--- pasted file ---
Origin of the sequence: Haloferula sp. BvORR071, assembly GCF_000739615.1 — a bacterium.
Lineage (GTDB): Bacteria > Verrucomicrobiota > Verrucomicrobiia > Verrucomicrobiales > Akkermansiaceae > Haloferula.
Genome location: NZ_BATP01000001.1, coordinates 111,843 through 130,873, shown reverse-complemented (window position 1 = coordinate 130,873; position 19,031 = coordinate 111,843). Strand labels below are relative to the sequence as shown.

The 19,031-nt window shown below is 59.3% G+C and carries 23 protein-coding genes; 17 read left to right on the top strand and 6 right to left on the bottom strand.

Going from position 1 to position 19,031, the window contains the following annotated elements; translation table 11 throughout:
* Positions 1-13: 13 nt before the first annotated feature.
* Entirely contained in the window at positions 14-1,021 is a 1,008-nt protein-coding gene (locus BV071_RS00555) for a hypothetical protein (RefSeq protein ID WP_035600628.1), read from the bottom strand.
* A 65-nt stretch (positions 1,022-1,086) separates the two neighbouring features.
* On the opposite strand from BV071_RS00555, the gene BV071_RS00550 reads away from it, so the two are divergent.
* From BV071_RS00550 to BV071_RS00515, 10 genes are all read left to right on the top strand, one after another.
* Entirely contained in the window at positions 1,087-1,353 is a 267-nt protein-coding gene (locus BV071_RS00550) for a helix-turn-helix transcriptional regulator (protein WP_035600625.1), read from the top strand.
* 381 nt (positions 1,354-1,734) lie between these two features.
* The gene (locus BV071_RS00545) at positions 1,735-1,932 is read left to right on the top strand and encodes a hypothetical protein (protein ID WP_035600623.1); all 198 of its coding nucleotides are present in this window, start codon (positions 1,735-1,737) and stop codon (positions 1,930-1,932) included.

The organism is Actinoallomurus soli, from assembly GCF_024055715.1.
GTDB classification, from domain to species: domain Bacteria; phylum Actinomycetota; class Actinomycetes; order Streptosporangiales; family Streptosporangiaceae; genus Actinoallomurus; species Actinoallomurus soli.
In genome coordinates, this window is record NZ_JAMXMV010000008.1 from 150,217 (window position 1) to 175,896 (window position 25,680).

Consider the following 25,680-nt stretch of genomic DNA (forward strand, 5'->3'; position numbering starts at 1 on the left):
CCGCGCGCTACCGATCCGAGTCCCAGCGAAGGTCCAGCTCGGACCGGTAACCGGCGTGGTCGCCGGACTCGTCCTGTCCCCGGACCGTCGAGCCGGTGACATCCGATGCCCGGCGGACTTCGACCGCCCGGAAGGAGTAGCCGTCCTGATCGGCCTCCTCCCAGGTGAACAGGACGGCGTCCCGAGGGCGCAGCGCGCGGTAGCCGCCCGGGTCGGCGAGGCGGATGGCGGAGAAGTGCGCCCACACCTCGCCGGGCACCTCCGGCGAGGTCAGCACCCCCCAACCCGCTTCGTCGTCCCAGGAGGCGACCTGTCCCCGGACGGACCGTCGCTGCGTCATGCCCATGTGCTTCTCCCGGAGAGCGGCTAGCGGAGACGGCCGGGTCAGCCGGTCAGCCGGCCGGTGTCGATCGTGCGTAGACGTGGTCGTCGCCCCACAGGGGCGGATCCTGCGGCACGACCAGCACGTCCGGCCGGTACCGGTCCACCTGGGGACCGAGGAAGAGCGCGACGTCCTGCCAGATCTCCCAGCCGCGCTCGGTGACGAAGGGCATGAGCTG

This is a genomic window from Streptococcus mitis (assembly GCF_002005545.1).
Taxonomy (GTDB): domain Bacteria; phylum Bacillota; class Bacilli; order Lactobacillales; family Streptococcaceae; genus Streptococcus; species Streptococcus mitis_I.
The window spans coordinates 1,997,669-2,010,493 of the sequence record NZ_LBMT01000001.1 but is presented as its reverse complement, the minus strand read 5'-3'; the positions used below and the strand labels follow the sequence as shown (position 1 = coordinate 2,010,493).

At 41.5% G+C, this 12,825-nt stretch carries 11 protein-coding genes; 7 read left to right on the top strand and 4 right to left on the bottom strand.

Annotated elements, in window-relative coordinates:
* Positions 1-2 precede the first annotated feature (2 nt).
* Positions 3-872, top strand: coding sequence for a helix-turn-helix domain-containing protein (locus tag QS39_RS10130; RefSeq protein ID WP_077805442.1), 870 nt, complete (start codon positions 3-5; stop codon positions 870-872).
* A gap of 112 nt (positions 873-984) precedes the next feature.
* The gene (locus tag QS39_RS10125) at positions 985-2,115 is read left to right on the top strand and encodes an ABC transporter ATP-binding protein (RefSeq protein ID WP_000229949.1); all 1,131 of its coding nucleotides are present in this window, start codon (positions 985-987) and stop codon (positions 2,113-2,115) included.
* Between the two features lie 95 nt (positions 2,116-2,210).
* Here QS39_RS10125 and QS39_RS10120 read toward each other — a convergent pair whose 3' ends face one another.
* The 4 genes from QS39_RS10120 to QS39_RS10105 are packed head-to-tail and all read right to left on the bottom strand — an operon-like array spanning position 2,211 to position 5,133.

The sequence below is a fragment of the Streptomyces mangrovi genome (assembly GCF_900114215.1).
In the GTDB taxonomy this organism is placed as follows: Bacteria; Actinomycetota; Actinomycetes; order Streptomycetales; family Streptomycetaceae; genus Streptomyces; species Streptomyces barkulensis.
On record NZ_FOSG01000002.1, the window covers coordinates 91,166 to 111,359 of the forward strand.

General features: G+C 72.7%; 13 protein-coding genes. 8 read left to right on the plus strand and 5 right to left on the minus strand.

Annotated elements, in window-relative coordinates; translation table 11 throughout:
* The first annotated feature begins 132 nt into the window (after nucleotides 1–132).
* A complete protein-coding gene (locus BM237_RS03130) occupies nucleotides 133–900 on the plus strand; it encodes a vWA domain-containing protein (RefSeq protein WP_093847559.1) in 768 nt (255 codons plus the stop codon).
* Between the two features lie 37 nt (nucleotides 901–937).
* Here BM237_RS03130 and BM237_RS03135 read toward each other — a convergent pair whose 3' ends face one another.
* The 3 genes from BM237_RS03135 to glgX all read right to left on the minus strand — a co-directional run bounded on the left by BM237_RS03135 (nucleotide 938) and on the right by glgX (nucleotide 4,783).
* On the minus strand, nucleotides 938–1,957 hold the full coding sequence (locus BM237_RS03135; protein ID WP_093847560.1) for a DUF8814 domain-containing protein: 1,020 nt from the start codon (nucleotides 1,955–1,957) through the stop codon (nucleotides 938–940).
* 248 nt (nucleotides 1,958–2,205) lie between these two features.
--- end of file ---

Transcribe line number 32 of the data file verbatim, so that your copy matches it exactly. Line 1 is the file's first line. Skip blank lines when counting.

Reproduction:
In the GTDB taxonomy this organism is placed as follows: Bacteria; Actinomycetota; Actinomycetes; order Streptomycetales; family Streptomycetaceae; genus Streptomyces; species Streptomyces barkulensis.